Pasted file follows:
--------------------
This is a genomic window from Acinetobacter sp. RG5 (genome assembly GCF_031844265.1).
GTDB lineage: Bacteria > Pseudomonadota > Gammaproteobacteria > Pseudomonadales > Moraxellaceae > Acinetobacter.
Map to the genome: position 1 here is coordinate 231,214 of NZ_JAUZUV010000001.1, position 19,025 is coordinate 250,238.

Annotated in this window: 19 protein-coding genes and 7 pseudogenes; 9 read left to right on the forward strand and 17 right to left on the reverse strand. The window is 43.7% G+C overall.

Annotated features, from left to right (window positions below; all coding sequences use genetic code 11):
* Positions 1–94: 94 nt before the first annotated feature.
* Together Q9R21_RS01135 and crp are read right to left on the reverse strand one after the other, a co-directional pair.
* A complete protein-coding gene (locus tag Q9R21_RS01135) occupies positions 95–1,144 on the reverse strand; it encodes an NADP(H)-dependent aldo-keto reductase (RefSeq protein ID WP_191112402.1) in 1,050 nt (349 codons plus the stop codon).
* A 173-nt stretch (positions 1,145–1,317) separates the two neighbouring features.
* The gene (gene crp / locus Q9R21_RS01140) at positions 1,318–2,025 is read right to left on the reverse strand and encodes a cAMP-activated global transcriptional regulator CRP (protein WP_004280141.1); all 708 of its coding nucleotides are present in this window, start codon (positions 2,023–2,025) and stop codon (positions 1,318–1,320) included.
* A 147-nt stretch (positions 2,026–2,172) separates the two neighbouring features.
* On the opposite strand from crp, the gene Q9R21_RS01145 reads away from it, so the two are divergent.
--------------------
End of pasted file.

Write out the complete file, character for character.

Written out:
This is a genomic window from Acinetobacter sp. RG5 (genome assembly GCF_031844265.1).
GTDB lineage: Bacteria > Pseudomonadota > Gammaproteobacteria > Pseudomonadales > Moraxellaceae > Acinetobacter.
Map to the genome: position 1 here is coordinate 231,214 of NZ_JAUZUV010000001.1, position 19,025 is coordinate 250,238.

Annotated in this window: 19 protein-coding genes and 7 pseudogenes; 9 read left to right on the forward strand and 17 right to left on the reverse strand. The window is 43.7% G+C overall.

Annotated features, from left to right (window positions below; all coding sequences use genetic code 11):
* Positions 1–94: 94 nt before the first annotated feature.
* Together Q9R21_RS01135 and crp are read right to left on the reverse strand one after the other, a co-directional pair.
* A complete protein-coding gene (locus tag Q9R21_RS01135) occupies positions 95–1,144 on the reverse strand; it encodes an NADP(H)-dependent aldo-keto reductase (RefSeq protein ID WP_191112402.1) in 1,050 nt (349 codons plus the stop codon).
* A 173-nt stretch (positions 1,145–1,317) separates the two neighbouring features.
* The gene (gene crp / locus Q9R21_RS01140) at positions 1,318–2,025 is read right to left on the reverse strand and encodes a cAMP-activated global transcriptional regulator CRP (protein WP_004280141.1); all 708 of its coding nucleotides are present in this window, start codon (positions 2,023–2,025) and stop codon (positions 1,318–1,320) included.
* A 147-nt stretch (positions 2,026–2,172) separates the two neighbouring features.
* On the opposite strand from crp, the gene Q9R21_RS01145 reads away from it, so the two are divergent.